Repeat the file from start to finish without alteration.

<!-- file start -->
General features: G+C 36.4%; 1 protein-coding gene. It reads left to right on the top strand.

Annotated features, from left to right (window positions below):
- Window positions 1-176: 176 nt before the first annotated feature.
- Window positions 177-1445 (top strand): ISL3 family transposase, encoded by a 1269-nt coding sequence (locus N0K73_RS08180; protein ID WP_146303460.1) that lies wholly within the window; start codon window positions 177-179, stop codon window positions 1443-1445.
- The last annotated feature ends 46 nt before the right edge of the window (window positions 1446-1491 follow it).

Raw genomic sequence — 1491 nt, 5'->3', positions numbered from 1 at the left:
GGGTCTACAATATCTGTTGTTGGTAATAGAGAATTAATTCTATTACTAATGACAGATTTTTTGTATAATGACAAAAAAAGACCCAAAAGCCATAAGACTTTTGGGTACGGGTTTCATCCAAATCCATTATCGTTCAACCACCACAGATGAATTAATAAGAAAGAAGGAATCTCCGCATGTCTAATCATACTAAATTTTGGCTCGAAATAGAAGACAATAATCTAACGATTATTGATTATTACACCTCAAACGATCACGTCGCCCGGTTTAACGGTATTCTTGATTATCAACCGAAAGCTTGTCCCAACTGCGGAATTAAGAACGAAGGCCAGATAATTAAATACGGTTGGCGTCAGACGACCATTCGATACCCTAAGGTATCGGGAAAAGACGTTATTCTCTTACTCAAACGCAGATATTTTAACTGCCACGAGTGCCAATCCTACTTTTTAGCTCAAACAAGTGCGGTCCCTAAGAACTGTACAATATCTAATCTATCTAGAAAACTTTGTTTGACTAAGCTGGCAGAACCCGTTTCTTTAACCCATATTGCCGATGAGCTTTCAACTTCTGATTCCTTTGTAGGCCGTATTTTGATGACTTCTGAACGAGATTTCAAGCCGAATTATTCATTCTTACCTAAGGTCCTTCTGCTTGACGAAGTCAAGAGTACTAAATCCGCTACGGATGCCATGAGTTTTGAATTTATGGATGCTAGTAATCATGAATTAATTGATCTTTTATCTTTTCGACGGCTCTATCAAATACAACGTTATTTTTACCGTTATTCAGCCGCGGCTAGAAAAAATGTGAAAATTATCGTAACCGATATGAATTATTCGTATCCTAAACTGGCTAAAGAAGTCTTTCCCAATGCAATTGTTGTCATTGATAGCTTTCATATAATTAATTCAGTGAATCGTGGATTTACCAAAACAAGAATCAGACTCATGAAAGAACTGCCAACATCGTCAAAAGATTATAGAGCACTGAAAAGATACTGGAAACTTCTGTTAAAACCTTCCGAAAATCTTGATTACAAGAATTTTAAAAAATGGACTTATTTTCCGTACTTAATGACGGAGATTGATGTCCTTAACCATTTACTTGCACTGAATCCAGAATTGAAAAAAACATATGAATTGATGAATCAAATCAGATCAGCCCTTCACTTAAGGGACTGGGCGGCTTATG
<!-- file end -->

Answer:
General features: G+C 36.4%; 1 protein-coding gene. It reads left to right on the top strand.

Annotated features, from left to right (window positions below):
- Window positions 1-176: 176 nt before the first annotated feature.
- Window positions 177-1445 (top strand): ISL3 family transposase, encoded by a 1269-nt coding sequence (locus N0K73_RS08180; protein ID WP_146303460.1) that lies wholly within the window; start codon window positions 177-179, stop codon window positions 1443-1445.
- The last annotated feature ends 46 nt before the right edge of the window (window positions 1446-1491 follow it).

Raw genomic sequence — 1491 nt, 5'->3', positions numbered from 1 at the left:
GGGTCTACAATATCTGTTGTTGGTAATAGAGAATTAATTCTATTACTAATGACAGATTTTTTGTATAATGACAAAAAAAGACCCAAAAGCCATAAGACTTTTGGGTACGGGTTTCATCCAAATCCATTATCGTTCAACCACCACAGATGAATTAATAAGAAAGAAGGAATCTCCGCATGTCTAATCATACTAAATTTTGGCTCGAAATAGAAGACAATAATCTAACGATTATTGATTATTACACCTCAAACGATCACGTCGCCCGGTTTAACGGTATTCTTGATTATCAACCGAAAGCTTGTCCCAACTGCGGAATTAAGAACGAAGGCCAGATAATTAAATACGGTTGGCGTCAGACGACCATTCGATACCCTAAGGTATCGGGAAAAGACGTTATTCTCTTACTCAAACGCAGATATTTTAACTGCCACGAGTGCCAATCCTACTTTTTAGCTCAAACAAGTGCGGTCCCTAAGAACTGTACAATATCTAATCTATCTAGAAAACTTTGTTTGACTAAGCTGGCAGAACCCGTTTCTTTAACCCATATTGCCGATGAGCTTTCAACTTCTGATTCCTTTGTAGGCCGTATTTTGATGACTTCTGAACGAGATTTCAAGCCGAATTATTCATTCTTACCTAAGGTCCTTCTGCTTGACGAAGTCAAGAGTACTAAATCCGCTACGGATGCCATGAGTTTTGAATTTATGGATGCTAGTAATCATGAATTAATTGATCTTTTATCTTTTCGACGGCTCTATCAAATACAACGTTATTTTTACCGTTATTCAGCCGCGGCTAGAAAAAATGTGAAAATTATCGTAACCGATATGAATTATTCGTATCCTAAACTGGCTAAAGAAGTCTTTCCCAATGCAATTGTTGTCATTGATAGCTTTCATATAATTAATTCAGTGAATCGTGGATTTACCAAAACAAGAATCAGACTCATGAAAGAACTGCCAACATCGTCAAAAGATTATAGAGCACTGAAAAGATACTGGAAACTTCTGTTAAAACCTTCCGAAAATCTTGATTACAAGAATTTTAAAAAATGGACTTATTTTCCGTACTTAATGACGGAGATTGATGTCCTTAACCATTTACTTGCACTGAATCCAGAATTGAAAAAAACATATGAATTGATGAATCAAATCAGATCAGCCCTTCACTTAAGGGACTGGGCGGCTTATG